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Identity theft is such a common occurrence. Whether it’s hackers breaking into protected systems and stealing your personal information or companies being careless with secure information, hardly a week goes by without news of another breach. Now, one of the most popular online shopping sites, Amazon, is in the news for a leak of customer data.
Buzzfeed reports that an unknown number of Amazon customers had their names and e-mail addresses exposed on a public server for a brief period of time. Amazon hasn’t publicly disclosed how many customers are affected.
For those of us who like to earn the most miles and points on every purchase, it’s common to have funds loaded on our Amazon gift card balance. But someone with your login info can deplete those funds to purchase items for themselves.
It might seem like your Amazon account is safe, but you can never be too careful. You’ll definitely want to watch your e-mail for notifications that you may be affected. And, there are other easy steps you can take to enhance the security of your Amazon accounts (and others as well):
Change Your Password
Obvious, right? But, be honest. When was the last time you changed your Amazon password? It’s easy. Just login to Amazon and navigate to the Your Account page. Look for the “Login & Security” tab at the top of the page. From there, it’s a snap to change your password. Make sure it’s something hard to guess, but not too hard you’ll forget (more on that later).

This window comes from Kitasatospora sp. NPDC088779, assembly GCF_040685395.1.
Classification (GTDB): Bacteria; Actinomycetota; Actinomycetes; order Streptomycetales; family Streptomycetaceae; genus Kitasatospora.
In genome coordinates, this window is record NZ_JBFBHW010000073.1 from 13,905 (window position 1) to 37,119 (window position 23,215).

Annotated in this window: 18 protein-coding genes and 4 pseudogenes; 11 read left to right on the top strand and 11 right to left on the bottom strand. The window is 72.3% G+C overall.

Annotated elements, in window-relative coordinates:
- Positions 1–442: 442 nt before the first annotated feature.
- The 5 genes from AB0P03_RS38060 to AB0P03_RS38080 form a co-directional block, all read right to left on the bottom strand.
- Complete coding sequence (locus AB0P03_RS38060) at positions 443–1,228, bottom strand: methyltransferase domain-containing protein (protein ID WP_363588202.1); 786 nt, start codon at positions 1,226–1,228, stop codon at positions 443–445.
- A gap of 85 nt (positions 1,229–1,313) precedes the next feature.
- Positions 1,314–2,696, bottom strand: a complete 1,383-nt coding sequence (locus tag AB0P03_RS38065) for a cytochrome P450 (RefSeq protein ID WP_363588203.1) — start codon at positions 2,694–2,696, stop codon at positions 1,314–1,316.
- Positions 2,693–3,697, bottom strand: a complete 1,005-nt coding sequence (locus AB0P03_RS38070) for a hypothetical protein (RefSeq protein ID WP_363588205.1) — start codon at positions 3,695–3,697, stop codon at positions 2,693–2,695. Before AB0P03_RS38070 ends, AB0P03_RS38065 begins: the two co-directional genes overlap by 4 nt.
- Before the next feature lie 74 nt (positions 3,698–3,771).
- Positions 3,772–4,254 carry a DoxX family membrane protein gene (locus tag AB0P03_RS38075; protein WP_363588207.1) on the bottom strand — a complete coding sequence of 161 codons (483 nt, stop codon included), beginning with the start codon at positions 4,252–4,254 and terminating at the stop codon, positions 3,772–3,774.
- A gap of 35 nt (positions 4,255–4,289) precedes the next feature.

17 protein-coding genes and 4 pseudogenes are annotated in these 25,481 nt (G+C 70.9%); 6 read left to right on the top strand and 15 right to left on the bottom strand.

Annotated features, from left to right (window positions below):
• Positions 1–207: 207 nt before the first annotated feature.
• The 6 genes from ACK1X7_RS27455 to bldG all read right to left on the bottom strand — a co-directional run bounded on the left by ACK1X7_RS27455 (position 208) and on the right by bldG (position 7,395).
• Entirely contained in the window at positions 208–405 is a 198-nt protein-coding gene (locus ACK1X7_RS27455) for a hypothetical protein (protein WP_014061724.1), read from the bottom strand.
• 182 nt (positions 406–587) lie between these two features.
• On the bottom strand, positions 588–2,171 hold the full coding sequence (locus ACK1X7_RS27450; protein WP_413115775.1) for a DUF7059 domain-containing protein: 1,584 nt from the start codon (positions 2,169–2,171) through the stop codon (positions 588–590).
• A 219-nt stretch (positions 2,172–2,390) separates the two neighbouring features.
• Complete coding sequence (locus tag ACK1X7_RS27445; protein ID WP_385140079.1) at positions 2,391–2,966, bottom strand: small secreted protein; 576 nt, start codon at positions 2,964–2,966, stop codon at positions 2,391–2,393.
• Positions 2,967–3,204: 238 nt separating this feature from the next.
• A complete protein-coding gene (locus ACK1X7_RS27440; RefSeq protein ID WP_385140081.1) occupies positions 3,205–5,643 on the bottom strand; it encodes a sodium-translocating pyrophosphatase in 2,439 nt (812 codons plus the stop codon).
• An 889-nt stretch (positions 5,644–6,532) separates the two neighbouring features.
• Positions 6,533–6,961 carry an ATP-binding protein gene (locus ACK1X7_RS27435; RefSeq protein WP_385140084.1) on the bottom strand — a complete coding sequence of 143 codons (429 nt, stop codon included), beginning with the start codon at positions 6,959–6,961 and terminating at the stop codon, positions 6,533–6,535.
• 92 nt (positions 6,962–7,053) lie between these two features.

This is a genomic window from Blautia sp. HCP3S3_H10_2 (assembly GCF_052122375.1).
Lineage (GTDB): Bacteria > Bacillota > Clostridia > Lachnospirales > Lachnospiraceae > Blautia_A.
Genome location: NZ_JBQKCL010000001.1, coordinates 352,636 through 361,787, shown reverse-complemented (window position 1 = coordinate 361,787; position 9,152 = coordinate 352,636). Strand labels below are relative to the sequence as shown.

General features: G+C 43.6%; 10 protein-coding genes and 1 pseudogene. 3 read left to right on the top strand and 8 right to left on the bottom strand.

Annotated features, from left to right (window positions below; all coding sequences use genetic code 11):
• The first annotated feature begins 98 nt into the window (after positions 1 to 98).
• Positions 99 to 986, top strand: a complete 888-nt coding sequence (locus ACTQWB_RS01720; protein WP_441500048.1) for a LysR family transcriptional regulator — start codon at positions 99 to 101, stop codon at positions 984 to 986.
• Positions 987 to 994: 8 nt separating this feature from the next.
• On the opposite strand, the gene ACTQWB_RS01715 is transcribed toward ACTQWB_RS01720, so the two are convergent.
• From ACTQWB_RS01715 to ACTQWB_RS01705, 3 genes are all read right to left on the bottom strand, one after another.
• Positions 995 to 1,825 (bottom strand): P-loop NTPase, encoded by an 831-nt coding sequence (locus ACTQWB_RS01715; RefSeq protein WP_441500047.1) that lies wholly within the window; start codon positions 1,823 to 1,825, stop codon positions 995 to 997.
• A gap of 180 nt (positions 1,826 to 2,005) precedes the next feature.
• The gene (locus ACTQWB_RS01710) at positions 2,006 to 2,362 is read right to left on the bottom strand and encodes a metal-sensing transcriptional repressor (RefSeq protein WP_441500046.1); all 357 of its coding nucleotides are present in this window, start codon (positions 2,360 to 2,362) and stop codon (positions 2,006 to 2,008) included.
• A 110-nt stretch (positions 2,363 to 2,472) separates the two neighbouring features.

Use Two-Factor Authentication
Under that same “Login & Security” tab, you’ll find an option for Advanced Security Settings. Amazon will walk you through how to use your mobile phone to setup two-factor authentication.
You’ll need an Authenticator app. There are quite a few. I’m using the Google version right now. Two-factor authentication can be a bit of a pain if you’re in a rush, but it provides a pretty high level of security. If you’re looking for a bit of a quicker path to better security (or you want the belt & suspenders approach of more security beyond two-factor authentication) then you might want to consider….
A Password Manager
One of the best methods to protect yourself is making wickedly strong passwords. Lots of letters, numbers and symbols make it much harder for a hacker to use a brute force attack to steal your identity. But, how do you remember all of those passwords? You don’t want to write them all down. I use 1Password.
There are free password managers out there, where 1Password will cost you a couple bucks a month, or roughly $5/mo to manage your whole family. But, 1Password makes difficult passwords easy. It syncs across all my devices, and I can use FaceID or my fingerprint on my iPhone to open up my vault of passwords. You can also store important documents like passports photos and insurance cards, so you always have them handy. And, you can make a 25-digit long Amazon password filled with letters, numbers and symbols that you’ll never have to remember.
The Bottom Line
Protecting your identity is a daily battle. Amazon isn’t the first and certainly won’t be the last major company to have a slip-up with customer data. You can wait until you’re stung by identity theft to start protecting yourself. Or, you can be smart now and spend a few minutes making it harder for hackers to steal your data.
Know before you go.
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